Collaboration and Data Sources
We received 532 samples of RNA extracted from mosquito pools that tested positive for West Nile virus from Udeni Balasuriya, Zelalem Mekuria, Rebecca Christofferson, Tarra Harden, Laura Peak, Alma Roy, and Keith Strother, from the Louisiana Animal Disease Diagnostic Laboratory (LADDL) at Louisiana State University. Samples were selected for sequencing from each of Louisiana’s parishes based on the parishes’ reported West Nile virus incidence rate for a particular year. 73 samples were ultimately selected, of which 46 samples had suitable genome coverage after two rounds of sequencing for phylogenetic analysis. The samples were spread across two years: 28 from 2017 and 20 from 2018.
Consensus sequences and BAM files along with associated metadata are available on Google Cloud. Alignment statistics are shown in Table 1.
|Table 1. Alignment statistics|
|Name||Percent coverage at a minimum depth of 10||Average depth per nucleotide|
We constructed a maximum likelihood (ML) phylogeny using 1829 genomes of West Nile virus from USA including 46 of the provided samples which had genome coverage greater than 70%, highlighted in light blue. Tree and root to tip regression plot are shown in Figure 1.
Louisiana samples are found spread throughout the tree and mostly cluster with sequences from New York and New Hampshire. These sequences form multiple separate clades which indicates that there have been multiple introductions into Louisiana over the years. Closely related New York and New Hampshire sequences are from years both preceding and following the collection dates of the Louisiana samples which suggests that the introductions are from neighboring states, however, more sampling is required to say anything conclusively. The only years represented by these samples are 2017 and 2018, it is difficult to determine the direction of movement. Samples clustered together are from the same year in all but two cases. W1303, collected in 2017, and W1326, collected in 2018, cluster together and with a sample from New York with a bootstrap support value of 98. W1345, collected in 2018, forms a clade with ten other Louisiana samples from 2017, thought a bootstrap support value of 30 indicates a significant amount of uncertainty in its placement. Additional sampling from earlier years would allow us to determine if the virus is able to overwinter in Louisiana.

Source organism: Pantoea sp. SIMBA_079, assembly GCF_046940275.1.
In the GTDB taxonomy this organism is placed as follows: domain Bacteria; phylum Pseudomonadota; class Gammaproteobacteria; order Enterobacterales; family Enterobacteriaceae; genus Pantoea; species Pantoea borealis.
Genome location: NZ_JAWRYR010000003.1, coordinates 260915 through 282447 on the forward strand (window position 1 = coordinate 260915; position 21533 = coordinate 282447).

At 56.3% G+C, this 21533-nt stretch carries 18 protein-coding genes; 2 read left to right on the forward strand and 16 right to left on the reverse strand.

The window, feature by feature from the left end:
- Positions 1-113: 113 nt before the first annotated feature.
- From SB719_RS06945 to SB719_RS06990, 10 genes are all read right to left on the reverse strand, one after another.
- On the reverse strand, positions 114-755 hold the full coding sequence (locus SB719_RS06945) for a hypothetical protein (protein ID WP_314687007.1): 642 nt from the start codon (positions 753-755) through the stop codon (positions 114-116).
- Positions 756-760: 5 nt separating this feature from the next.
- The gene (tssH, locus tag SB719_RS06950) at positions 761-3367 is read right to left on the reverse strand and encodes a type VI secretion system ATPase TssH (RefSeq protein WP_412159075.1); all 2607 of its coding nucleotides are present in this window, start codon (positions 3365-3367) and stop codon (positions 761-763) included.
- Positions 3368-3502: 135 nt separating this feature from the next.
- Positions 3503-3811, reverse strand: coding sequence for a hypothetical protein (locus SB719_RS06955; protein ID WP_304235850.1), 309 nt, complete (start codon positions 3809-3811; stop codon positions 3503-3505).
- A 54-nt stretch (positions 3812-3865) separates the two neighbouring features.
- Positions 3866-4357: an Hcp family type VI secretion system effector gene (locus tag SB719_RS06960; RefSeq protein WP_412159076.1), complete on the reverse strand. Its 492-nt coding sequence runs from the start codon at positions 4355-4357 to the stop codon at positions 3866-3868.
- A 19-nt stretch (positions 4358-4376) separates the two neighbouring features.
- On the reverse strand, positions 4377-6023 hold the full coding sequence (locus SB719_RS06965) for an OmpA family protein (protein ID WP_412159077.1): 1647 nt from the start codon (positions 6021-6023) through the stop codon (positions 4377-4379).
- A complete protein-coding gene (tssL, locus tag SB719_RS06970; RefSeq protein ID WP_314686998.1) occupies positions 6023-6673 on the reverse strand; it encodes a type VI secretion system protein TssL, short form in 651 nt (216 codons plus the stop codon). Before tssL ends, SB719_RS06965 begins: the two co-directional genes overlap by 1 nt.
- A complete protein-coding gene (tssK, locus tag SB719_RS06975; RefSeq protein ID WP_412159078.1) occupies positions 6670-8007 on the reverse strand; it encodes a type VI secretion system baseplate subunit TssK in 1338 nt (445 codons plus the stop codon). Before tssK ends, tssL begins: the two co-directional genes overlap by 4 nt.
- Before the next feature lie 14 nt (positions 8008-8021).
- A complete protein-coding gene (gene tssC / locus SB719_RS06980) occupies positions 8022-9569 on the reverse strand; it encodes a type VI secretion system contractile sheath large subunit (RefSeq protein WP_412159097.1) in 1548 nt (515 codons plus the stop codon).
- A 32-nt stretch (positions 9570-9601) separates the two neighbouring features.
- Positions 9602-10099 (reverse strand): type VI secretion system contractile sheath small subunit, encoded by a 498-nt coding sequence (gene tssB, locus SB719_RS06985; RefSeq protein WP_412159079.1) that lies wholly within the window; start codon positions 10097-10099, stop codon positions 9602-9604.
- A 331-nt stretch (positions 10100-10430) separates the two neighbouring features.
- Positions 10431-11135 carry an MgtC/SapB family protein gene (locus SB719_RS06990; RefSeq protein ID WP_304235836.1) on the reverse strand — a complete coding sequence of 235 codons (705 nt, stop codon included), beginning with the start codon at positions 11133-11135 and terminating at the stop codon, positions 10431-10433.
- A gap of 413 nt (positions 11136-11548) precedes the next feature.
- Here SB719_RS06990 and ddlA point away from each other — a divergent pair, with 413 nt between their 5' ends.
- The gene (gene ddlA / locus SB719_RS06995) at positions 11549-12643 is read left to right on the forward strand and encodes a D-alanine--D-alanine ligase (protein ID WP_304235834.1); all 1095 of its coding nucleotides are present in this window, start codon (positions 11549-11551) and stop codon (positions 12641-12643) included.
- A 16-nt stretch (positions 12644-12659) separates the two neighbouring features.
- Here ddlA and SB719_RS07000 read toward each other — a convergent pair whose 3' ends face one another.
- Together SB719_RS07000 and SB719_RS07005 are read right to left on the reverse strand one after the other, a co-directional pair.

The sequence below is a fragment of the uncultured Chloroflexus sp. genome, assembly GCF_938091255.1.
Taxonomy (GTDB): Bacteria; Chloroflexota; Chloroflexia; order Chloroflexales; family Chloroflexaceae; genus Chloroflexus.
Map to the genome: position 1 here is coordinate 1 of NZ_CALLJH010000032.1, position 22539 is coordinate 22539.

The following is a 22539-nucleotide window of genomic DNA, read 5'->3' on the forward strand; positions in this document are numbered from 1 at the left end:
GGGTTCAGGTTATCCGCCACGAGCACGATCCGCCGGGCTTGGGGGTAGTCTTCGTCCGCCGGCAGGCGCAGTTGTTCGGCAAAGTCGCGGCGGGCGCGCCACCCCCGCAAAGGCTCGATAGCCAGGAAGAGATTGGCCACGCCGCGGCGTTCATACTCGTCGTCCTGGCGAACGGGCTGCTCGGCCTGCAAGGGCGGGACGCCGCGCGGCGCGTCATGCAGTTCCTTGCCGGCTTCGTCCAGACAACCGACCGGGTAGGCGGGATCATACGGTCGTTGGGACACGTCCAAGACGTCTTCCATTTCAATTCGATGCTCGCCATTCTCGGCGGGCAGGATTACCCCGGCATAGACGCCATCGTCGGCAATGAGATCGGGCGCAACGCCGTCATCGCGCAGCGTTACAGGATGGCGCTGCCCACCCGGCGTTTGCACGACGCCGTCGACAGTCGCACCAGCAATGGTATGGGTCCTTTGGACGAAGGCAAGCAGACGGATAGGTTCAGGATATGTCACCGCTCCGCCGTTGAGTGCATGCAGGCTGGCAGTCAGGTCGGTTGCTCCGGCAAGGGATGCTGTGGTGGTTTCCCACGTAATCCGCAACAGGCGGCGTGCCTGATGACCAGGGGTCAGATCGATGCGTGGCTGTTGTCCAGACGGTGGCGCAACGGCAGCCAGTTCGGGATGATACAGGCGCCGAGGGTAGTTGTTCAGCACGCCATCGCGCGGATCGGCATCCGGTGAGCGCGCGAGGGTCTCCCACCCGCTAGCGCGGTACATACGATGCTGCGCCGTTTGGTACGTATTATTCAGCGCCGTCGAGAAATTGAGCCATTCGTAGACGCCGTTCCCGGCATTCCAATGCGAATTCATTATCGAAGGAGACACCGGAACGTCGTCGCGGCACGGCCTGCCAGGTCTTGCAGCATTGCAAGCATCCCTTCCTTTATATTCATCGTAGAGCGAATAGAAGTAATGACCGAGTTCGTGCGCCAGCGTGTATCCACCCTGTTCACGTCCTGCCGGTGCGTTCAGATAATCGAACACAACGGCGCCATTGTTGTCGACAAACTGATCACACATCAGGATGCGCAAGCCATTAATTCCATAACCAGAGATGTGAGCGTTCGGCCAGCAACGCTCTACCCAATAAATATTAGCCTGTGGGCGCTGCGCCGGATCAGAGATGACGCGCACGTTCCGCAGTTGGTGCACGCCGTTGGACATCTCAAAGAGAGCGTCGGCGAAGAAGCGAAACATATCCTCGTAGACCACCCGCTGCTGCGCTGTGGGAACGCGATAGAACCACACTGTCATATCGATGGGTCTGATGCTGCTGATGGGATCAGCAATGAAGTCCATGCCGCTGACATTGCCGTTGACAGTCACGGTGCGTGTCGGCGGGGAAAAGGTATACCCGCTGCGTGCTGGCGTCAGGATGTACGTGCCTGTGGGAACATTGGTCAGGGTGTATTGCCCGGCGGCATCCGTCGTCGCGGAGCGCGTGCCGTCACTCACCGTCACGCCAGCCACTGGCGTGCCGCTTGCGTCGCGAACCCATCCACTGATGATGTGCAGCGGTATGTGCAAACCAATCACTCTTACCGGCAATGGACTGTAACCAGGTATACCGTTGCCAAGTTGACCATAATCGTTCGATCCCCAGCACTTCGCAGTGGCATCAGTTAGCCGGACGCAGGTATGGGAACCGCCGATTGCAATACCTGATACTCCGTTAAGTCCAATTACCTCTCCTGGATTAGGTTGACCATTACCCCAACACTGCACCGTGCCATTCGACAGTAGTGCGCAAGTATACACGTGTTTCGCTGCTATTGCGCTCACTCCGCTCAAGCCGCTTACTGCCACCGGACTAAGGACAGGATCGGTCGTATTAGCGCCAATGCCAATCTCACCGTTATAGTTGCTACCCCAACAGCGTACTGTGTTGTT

Please note that this data is released as work in progress by the WestNile 4K Project and should be considered preliminary. If you intend to include any of these data in publications, please let us know – otherwise please feel free to download and use without restrictions. We have shared this data with the hope that people will download and use it, as well as scrutinize it so we can improve our methods and analyses. Please contact us if you have any questions or comments.